matthewc23
Post 12

@Izzy78 - Very good. I wasn't thinking of case law being used like that, but it makes sense.

I am not much on studying law, but we were talking about common law in my civics class today, so I was curious about it. What exactly does the article mean when it talks about "opinions?" I have also heard this term used a lot on TV when the news is talking about the Supreme Court.

I think it is good that case law is used. I don't think it would be good if every court was giving different types of punishments for the same crimes. It seems like eventually you would end up with lots of criminals moving to places that had more lenient judges.

Izzy78
Post 11

@anon67911 - I guess from my understanding of the article that something like a DUI, theft, or other basic crime could fall under the umbrella of case law depending on how you looked at it.

I believe most case law refers to determining whether a criminal act was even committed in the first place. For example, with the Endangered Species Act how do you determine if a species is endangered? Case law has been established by the Supreme Court to help with that.

With other crimes, though, case law could be applied to the sentencing. Using the DUI example, the law might say that your license is suspended 30 to 90 days. Well, which is it? Using case law, a judge will know what other similar cases have gotten and give you a similar punishment.

kentuckycat
Post 10

@anon11870 - Nearly any ruling by the U.S. Supreme Court could be considered a part of case law. The same could be said for the terminal state courts and even U.S. Circuit courts if the case doesn't move onto the Supreme Court.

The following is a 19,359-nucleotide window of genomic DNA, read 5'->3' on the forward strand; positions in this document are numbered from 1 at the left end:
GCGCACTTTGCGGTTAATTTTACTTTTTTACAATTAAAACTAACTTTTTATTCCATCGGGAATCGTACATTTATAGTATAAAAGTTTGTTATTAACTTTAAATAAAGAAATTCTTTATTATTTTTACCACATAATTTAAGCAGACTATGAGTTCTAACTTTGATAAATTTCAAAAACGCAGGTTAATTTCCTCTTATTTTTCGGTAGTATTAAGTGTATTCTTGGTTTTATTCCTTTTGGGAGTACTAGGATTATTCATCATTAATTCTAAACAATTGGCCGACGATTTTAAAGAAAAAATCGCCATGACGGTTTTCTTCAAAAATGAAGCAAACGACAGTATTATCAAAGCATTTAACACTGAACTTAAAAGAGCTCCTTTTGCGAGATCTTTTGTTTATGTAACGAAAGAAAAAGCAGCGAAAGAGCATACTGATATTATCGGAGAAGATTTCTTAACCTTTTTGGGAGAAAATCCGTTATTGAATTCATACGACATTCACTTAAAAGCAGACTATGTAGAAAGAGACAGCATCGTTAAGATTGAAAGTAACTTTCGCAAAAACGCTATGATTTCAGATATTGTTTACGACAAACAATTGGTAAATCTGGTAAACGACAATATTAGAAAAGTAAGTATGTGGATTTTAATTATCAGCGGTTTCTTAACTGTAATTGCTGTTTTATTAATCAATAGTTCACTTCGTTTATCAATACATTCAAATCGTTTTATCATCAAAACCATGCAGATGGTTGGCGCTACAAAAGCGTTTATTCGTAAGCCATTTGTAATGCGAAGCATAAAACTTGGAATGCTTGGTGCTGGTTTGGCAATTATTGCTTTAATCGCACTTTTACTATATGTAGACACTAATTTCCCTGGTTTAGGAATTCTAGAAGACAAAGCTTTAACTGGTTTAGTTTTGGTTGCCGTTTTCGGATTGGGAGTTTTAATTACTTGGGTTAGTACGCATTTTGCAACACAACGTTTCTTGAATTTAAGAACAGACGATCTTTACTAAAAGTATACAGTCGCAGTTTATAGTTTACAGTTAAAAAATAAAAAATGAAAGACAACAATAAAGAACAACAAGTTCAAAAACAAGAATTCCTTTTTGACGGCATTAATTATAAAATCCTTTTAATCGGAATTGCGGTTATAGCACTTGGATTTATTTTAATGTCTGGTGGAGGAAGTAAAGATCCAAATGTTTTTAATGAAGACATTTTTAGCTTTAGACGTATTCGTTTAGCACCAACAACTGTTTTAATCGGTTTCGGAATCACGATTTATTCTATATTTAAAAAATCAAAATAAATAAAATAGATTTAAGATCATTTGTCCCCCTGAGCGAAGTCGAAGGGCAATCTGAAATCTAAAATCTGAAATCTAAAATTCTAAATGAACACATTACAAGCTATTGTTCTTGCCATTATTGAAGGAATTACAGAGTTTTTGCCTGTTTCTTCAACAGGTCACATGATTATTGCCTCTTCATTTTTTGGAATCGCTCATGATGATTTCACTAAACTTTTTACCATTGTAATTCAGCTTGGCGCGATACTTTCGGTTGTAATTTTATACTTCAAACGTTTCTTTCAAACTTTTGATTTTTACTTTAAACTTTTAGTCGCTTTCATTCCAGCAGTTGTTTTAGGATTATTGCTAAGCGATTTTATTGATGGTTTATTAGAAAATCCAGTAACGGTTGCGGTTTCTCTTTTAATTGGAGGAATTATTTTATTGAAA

The Supreme Court doesn't try every case like the lower courts do. They pick and choose the cases every year that they believe are most important to establishing case law. These usually include cases based on laws that may be outdated, ambiguously worded, or possibly unconstitutional.

Whenever the Supreme Court makes a decision, all other courts and jurisdictions in the U.S. must follow their ruling. At the same time, jurisdictions may use Supreme Court rulings to modify their current statutes, because they are not in compliance with the highest court.

anon282487
Post 9

From what I got here, is that case law is the collection of opinions that different judges have used for a similar case and which can be used for reference by other judges?

anon67911
Post 6

Wouldn't a DUI be a form of case saw? I can't really see where it fits into any of the amendments. Can anyone help?

anon64261
Post 5

In the case of Terry v Ohio, three subjects were frisked for weapons due to suspicious activities. When they were frisked by patting down the outer clothing, the officer felt what he believed to be a weapon in the suspect's jacket, the officer then retrieved the weapon.

The suspect in question appealed his case after being found guilty, which in turn caused this case.

After numerous appeals to go to the supreme court, the supreme court ruled that this type of search was not a violation of the 4th amendment due to the fact that the officer never went into the jacket until he felt the revolver. In other words, the officer did not violate the Fourth Amendment right by an illegal search, and in turn, this became case law.

anon35199
Post 3

I need help with Missouri case law for limiting us of private eaaement that is on my deed, The land does not have anyone living on it. It is used for hunting

anon35192
Post 2

Does anyone if case law has ever been used in private easement cases?

anon11870
Post 1

What is the process by which a law becomes "case law?" does anyone have an example?